Since then the Czech tourist industry has spent a lot of time and money trying to lure back tourists by convincing them most of the popular sites are back to normal and offering discounts for many hotels and hostels. Bem said the efforts have been successful.
"I have good news actually, I have to say that the tourist season is just reaching the top now," he said. "I'm glad to say that tourists came back to our capital. However, the drop in the tourist season last year was amazing and reached approximately 60 percent of the expected number of visitors. The total number of people who stayed a night in the city, which the year before the floods was 8 million, decreased during the last year to 6 million tourist nights -- that means the number of people spending a night in Prague hotels or hostels. However, tourism in Prague has recovered in total and I'm really glad to see that in fact, almost all services for tourists in Prague are operating well these days."
The areas affected by floods are still easily recognized as the damaged plaster on the walls of buildings has been stripped to reveal the bare brick. Cafe owner Martin Kotas, whose business was wrecked by the floods, says it will take several more years for his business to recover to the point it was at before the floods.
One of the most enduring images from the floods was the devastation wrought on the city's zoo. Zoo Director Peter Fejk said, "We lost 135 animals -- from this number were 12 mammals, for example an Indian elephant, two hippos, a young male gorilla, and our sea lion 'Gaston,' our famous animal from the floods."
Gaston escaped into the river and was tracked by the world's TV cameras as he swam more than 150 kilometers into Germany. But despite being pulled eventually from the river, he died of exhaustion. A 35-year-old male elephant, "Kadir," had to be shot because he refused to leave his enclosure and staff did not want him to suffer death by drowning.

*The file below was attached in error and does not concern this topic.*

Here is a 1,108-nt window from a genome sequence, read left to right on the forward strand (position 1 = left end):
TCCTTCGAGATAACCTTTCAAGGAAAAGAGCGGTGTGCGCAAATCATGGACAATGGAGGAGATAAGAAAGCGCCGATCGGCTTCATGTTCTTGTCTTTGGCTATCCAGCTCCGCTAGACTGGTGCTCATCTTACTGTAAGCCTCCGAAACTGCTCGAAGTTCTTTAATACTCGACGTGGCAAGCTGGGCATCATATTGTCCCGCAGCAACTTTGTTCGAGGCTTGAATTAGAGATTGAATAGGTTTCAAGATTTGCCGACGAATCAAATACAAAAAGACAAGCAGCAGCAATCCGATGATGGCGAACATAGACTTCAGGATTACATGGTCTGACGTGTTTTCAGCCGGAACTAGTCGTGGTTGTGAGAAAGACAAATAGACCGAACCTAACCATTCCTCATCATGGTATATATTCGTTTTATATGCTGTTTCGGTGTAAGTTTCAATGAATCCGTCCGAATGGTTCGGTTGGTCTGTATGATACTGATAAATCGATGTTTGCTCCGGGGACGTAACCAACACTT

Fejk said that the cost of repairs to the zoo, including adding several new pavilions, was $10 million. He said the public has shown great interest in rebuilding the zoo and has donated more than a quarter of that sum. Fejk said visitor numbers are now the same as for last year -- 400,000 so far.
Mayor Bem said the aftermath of the floods brought good things as well as bad. "Still there is a lot of pain among Prague's citizens, especially those who suffered from last year's floods," he said. "On the other hand, I would say it's a sort of a mirror of events which happened during the 19th century in 1844 and 1890, which generated amazing potential for urban development in the historical center of Prague. In fact if you walk along the Prague riverside in the historic center, you just see the outcome of urban development and reconstruction after the floods of 1844 and 1890."
He anticipates similar big changes in the years to come, including new flood defenses by 2006 and plans for shopping malls, a river port, and new housing.
Fejk said the zoo received a happy surprise last month when Gaston's mate, Bara, gave birth to a baby sea lion. Gaston was the only male sea lion at the zoo, so there is no doubt that he fathered the baby, called "Abiba."
RFE/RL visited Bara and Abiba at their home. Like any mother Bara fussed loudly over Abiba, who is about the size of a big cat, and applauded when her daughter slid around their compound in a particularly attractive manner.
Yesterday Abiba was the star of the show when the zoo commemorated the anniversary of the floods and the zoo's recovery with a swimming exhibition by humans in the sea-lion pool, followed by a performance by the pool's normal inhabitants.